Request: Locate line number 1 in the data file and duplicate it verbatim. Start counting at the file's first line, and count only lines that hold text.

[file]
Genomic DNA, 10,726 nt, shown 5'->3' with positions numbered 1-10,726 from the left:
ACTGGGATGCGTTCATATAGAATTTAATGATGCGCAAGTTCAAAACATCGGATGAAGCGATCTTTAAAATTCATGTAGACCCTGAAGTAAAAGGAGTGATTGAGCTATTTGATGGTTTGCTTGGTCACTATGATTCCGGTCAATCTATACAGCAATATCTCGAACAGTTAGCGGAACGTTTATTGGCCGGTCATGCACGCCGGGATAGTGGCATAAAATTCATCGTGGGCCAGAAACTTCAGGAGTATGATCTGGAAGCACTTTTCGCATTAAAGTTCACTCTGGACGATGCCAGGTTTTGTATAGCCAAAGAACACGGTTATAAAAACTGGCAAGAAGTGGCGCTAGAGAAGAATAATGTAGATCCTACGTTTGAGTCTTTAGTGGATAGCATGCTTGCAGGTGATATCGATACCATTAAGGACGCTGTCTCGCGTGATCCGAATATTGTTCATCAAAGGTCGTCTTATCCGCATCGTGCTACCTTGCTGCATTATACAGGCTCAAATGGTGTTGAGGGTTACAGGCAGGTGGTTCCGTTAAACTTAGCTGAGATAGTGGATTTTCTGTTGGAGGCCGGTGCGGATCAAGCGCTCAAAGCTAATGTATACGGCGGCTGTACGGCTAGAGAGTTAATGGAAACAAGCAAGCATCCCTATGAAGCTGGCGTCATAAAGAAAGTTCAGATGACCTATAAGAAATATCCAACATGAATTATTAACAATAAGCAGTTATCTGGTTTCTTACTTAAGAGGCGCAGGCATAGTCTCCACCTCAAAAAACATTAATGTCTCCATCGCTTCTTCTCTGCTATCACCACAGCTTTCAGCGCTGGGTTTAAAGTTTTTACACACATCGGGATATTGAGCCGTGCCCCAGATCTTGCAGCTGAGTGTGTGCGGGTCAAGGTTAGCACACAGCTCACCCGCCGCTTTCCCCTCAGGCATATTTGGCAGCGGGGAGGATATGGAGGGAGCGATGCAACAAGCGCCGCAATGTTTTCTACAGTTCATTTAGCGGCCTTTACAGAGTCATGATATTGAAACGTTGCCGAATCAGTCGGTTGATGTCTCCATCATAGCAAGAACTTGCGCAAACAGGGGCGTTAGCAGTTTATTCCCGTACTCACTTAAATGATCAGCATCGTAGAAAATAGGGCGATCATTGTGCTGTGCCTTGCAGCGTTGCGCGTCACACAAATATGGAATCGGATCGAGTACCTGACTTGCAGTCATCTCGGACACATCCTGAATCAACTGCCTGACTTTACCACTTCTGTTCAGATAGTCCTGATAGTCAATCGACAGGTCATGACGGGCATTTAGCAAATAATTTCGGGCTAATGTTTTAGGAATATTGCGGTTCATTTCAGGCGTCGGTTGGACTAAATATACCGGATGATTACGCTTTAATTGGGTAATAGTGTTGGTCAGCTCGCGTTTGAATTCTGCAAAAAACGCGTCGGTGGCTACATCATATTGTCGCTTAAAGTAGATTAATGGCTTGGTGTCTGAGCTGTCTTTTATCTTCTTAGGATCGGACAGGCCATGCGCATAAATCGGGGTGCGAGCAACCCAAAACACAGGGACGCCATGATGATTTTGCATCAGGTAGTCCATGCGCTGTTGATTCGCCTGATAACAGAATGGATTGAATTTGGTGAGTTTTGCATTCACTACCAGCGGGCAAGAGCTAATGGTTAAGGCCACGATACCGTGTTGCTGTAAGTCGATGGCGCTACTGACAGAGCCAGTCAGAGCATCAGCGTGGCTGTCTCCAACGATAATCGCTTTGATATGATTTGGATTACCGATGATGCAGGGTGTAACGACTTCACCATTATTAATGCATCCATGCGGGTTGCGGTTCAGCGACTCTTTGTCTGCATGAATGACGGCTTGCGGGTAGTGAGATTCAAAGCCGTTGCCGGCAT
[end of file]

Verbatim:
Genomic DNA, 10,726 nt, shown 5'->3' with positions numbered 1-10,726 from the left: